Thursday, March 4, 2010

How to Grow a Successful Writer

Many parents contact me because they feel their child is a “reluctant writer” and they’re seeking ways to make writing less painful. Wonderful ideas abound to entice our children to write from journaling to story starters to lap booking. While there isn’t anything wrong with these ideas, and many of them can be very useful, I wondered how we might avoid creating reluctant writers, if possible. How do you grow a successful writer? The following gardening tips might help!

Tip 1: Cultivate by Modeling
I cringe every time a homeschool mom says, “I hated writing in school.” Often, her child is within earshot. You don’t have to have a passion for writing to model the importance of communication skills. Allowing your child to see you writing offers encouragement and a positive example. Simply keeping a journal and writing in front of your young child can make a difference.
Tip 2: Fertilize with Great Books
As you read to and with your child, point out how the author writes well. Use books to help your child understand the value of writing. Read often to your child and encourage him to read as there are significant ties between avid readers and successful writers.
Tip 3: Plant in the Right Season
Unless your child demonstrates a strong interest and some ability, it’s not advisable to push writing (not handwriting, but content writing) before the child develops significant reading skills, usually around the 3rd grade. Forcing children to write before they are developmentally ready may only cause frustration, for both of you, and make future writing endeavors less enjoyable. Prior to 3rd grade, consider copy work and very short, fun activities rather than sentence and paragraph formation.
Tip 4: Cross-pollinate for Greater Growth
Children tend to have better attitudes toward writing when they view it as a skill to be utilized overall rather than a individual subject. Writing well makes other subjects easier just as weight training helps athletes perform better and avoid injury. Integrating writing skills with other subjects, such as history and science, allows your child to practice writing and you to evaluate your child’s writing without an assigned “writing” assignment. The focus is on the content rather than the subject matter.
Tip 5: Each Tool has a Purpose
Grammar and spelling may be taught using workbooks, but you want to watch your vocabulary when talking to your child about writing. Don’t interchange grammar and spelling with writing when talking to your child. Grammar and spelling should be viewed as tools to help your child write better.
Tip 6: Give Your Garden Time to Grow
Offer your child a wide variety of opportunities to practice writing well, from journaling to book reviews to letter writing to poetry to lap booking to reports and any other type of writing that comes to mind! The more diverse your child’s writing assignments, the more successful he’ll be in the long run.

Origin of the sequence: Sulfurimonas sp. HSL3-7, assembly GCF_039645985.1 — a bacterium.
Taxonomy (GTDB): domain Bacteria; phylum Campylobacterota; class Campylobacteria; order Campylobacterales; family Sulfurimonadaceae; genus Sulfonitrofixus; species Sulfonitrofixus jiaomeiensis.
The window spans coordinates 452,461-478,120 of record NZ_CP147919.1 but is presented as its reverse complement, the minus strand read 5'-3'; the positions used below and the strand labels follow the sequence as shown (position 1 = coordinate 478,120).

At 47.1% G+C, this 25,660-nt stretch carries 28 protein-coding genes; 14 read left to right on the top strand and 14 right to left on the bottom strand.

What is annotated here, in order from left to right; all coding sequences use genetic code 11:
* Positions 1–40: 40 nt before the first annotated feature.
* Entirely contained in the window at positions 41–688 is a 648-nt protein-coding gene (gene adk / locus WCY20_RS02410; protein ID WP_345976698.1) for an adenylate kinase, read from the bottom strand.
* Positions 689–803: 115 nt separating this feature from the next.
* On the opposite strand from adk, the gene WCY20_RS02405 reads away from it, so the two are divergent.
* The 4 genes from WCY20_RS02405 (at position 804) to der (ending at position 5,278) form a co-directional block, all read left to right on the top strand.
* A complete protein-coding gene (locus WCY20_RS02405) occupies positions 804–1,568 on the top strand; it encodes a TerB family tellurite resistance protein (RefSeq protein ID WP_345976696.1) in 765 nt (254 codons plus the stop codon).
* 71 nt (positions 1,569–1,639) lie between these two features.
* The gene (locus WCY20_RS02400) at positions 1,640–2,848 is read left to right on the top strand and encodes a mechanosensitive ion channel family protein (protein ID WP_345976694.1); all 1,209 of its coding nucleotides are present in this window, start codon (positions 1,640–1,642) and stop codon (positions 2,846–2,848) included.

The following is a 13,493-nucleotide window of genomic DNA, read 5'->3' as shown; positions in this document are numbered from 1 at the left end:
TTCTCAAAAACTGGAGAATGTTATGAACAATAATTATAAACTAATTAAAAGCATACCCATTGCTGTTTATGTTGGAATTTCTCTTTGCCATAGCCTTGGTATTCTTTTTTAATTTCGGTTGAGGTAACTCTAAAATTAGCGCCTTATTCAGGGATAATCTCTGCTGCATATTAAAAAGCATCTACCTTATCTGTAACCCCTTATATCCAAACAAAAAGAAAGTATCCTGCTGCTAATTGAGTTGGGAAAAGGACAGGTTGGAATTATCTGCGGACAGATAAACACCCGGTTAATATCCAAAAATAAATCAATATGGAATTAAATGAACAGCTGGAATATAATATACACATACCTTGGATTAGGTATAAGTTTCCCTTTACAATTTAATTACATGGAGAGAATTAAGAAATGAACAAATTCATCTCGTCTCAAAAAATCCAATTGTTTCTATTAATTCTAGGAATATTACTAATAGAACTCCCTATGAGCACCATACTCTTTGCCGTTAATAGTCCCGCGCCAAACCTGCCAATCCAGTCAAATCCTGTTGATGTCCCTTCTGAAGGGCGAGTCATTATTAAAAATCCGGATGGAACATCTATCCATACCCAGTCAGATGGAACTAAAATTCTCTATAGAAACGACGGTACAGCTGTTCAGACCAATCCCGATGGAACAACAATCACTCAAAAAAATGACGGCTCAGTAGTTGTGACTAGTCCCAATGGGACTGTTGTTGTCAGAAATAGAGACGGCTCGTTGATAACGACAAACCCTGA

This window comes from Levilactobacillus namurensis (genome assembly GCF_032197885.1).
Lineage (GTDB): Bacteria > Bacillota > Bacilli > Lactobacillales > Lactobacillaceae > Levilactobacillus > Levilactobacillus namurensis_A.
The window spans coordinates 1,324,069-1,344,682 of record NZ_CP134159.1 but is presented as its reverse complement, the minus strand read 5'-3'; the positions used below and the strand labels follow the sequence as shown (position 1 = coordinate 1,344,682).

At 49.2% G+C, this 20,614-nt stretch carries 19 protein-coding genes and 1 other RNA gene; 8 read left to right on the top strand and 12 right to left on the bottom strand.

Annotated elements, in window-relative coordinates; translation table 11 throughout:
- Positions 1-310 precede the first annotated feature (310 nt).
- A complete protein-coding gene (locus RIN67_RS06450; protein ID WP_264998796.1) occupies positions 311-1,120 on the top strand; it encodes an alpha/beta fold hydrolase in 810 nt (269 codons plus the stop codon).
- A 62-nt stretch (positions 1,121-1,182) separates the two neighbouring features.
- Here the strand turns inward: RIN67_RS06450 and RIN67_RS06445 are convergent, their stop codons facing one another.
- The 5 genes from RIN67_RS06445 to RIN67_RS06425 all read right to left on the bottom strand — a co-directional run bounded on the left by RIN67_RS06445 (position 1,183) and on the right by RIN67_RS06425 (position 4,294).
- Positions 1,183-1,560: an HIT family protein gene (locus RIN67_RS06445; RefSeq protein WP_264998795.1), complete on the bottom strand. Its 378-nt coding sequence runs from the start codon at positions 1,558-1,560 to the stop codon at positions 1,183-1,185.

Tip 7: Don’t Harvest too Early  
Before writing a paragraph, a child should understand how to write a well developed sentence. Sometimes parents become concerned that their children aren’t progressing fast enough and they decide that a book report should be written before a child can competently write a solid paragraph. Most children don’t run before they walk and writing development should be viewed the same way. Transitioning more slowly in the early years and spending significant time on the basics paves the way for greater accomplishments later.
Tip 8: Weed and Prune
One of the most common complaints I hear from homeschooled children is that their parents don’t ever grade their writing. They love that I actually return their work with marks for evaluation. If you assign it, then evaluate it. Don’t expect your child to complete a writing assignment if you’re not willing to spend time reading and correcting it. Writing evaluation can be truly challenging and it does take time that we often want to spend doing other things (almost any other thing J), but it’s important to validate our children’s efforts with evaluation.
Tip 9: You’ll Reap What You Sow
It’s not uncommon for parents to confess to me that they have neglected teaching writing. I do understand that it’s easier to teach subjects that are more objective, but if writing is instilled as a life skill from an early age, it’s more likely that writing will be more easily taught throughout your child’s education.
Tip 10: Can’t Harvest the Crop Alone? Hire Some Help!
Often it’s best to turn over skills to another person if you find it challenging to teach and/or evaluate. Learning how to write with other students can also be more motivational, depending on your child’s learning style.

Writing definitely comes more easily to some students, and parents, than others, but all students greatly benefit from being able to write well.  As you homeschool, how will your writers’ garden grow? 

May God bless Your Garden!

No comments:

Post a Comment